WHITNEY - Volunteer firefighters lost a major source of funding last week, when the state stopped offering $16 million in grants to replace aging trucks during the worst wildfire outbreak in Texas history.
Volunteers fight more than 90 percent of these wildfires, according to the Texas Forest Service.
"I've been on a fire the last four weeks - everyday," said Bobby Baker, Assistant Chief of the Peoria Volunteer Fire Department.
In addition, almost every rural fire truck has taken a beating this year, with the record number of wildfires.
For example, Baker said his department has three brush trucks. But a 17-year-old Ford is the only one working right now, and they couldn't turn it off for our interview because it's too tough to restart.
"Speaking for most of the departments that are out here, we have had a lot of trucks go down," Baker said at a staging area for the Lake Whitney wildfire in Hill County. "The pumps have gone out on them. The trucks are broke down. This has been a real hard year on everybody - all fire departments."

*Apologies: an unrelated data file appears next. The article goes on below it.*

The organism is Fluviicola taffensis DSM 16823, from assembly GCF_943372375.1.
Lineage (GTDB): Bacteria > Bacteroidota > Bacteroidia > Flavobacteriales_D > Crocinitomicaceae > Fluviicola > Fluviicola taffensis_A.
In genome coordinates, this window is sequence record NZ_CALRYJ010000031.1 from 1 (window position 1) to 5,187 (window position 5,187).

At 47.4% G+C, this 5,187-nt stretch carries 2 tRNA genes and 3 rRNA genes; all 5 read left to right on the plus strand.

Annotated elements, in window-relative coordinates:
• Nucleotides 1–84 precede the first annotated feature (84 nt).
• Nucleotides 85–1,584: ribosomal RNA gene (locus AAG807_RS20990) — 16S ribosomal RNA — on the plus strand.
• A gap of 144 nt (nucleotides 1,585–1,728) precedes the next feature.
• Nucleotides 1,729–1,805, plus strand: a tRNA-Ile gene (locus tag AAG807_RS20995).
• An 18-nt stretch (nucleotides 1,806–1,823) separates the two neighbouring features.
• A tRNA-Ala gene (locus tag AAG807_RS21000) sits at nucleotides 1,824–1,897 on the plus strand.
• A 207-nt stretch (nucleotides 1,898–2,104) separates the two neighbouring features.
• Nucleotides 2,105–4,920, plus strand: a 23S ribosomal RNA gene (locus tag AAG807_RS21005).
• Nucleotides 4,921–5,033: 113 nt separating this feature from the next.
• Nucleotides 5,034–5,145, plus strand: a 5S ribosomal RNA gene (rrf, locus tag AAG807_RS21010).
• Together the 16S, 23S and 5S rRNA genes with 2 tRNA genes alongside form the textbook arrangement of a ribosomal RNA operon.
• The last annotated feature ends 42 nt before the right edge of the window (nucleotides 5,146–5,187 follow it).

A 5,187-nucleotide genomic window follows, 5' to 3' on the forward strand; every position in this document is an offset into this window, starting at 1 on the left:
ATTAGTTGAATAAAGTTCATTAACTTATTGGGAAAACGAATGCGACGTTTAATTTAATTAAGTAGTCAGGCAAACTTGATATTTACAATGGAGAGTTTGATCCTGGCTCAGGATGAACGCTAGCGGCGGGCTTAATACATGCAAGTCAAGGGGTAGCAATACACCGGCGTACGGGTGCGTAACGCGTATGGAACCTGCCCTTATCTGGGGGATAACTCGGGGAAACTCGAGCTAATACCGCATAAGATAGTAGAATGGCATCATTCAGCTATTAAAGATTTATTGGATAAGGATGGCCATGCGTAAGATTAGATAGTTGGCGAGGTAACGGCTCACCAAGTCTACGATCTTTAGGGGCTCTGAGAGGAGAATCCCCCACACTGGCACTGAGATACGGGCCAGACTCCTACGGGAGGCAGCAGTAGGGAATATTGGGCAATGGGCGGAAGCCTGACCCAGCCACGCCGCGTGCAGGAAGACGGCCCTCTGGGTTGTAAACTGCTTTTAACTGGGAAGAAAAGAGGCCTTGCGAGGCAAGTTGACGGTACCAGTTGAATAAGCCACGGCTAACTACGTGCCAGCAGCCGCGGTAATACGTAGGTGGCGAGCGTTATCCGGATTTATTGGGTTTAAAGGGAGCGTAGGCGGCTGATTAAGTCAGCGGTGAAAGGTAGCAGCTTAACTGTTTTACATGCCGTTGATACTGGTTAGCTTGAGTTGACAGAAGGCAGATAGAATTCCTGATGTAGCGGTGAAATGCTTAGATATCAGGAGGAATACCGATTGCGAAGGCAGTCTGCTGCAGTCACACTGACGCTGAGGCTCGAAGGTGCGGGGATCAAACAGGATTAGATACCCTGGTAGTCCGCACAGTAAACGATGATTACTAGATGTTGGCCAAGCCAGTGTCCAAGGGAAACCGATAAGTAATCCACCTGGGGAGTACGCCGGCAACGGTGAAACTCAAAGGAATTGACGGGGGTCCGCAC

The legislature made it worse during the last session.
As of last week, lawmakers slashed grant funding to the Texas Forest Service by $16 million.
Volunteer departments relied on that money to replace aging fire trucks.
Over the last decade, these grants have helped purchased 1,407 new fire trucks - one for almost every volunteer department in the state.
Firefighters said an aging fleet of trucks now means more maintenance.
But volunteer departments are always strapped with money and predict fewer will be in service.
"There's nothing I hate worse than having to go help somebody on a fire, and I either don't get there or it breaks down on fighting the fire," Baker said.
Volunteers warn this funding cut will likely lead to longer response times, if their vehicles can make it at all.